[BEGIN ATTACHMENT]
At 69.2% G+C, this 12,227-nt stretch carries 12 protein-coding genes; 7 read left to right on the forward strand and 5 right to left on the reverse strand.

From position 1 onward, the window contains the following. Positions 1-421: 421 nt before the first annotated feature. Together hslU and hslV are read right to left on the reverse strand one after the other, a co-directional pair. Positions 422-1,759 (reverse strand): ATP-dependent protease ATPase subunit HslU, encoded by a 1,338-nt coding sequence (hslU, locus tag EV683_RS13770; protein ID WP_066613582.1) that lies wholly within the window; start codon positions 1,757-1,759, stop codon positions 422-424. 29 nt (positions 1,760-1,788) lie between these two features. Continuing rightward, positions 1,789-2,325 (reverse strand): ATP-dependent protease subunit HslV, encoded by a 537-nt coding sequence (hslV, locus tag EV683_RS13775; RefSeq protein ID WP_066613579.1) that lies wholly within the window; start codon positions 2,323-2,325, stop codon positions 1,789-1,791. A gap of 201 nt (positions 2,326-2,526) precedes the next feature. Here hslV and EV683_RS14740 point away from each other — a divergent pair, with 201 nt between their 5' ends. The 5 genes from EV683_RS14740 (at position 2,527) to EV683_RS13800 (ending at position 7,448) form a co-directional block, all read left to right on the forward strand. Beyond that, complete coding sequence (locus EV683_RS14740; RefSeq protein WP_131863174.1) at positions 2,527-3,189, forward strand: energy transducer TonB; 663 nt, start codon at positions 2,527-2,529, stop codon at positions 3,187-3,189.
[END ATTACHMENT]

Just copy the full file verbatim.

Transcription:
At 69.2% G+C, this 12,227-nt stretch carries 12 protein-coding genes; 7 read left to right on the forward strand and 5 right to left on the reverse strand.

From position 1 onward, the window contains the following. Positions 1-421: 421 nt before the first annotated feature. Together hslU and hslV are read right to left on the reverse strand one after the other, a co-directional pair. Positions 422-1,759 (reverse strand): ATP-dependent protease ATPase subunit HslU, encoded by a 1,338-nt coding sequence (hslU, locus tag EV683_RS13770; protein ID WP_066613582.1) that lies wholly within the window; start codon positions 1,757-1,759, stop codon positions 422-424. 29 nt (positions 1,760-1,788) lie between these two features. Continuing rightward, positions 1,789-2,325 (reverse strand): ATP-dependent protease subunit HslV, encoded by a 537-nt coding sequence (hslV, locus tag EV683_RS13775; RefSeq protein ID WP_066613579.1) that lies wholly within the window; start codon positions 2,323-2,325, stop codon positions 1,789-1,791. A gap of 201 nt (positions 2,326-2,526) precedes the next feature. Here hslV and EV683_RS14740 point away from each other — a divergent pair, with 201 nt between their 5' ends. The 5 genes from EV683_RS14740 (at position 2,527) to EV683_RS13800 (ending at position 7,448) form a co-directional block, all read left to right on the forward strand. Beyond that, complete coding sequence (locus EV683_RS14740; RefSeq protein WP_131863174.1) at positions 2,527-3,189, forward strand: energy transducer TonB; 663 nt, start codon at positions 2,527-2,529, stop codon at positions 3,187-3,189.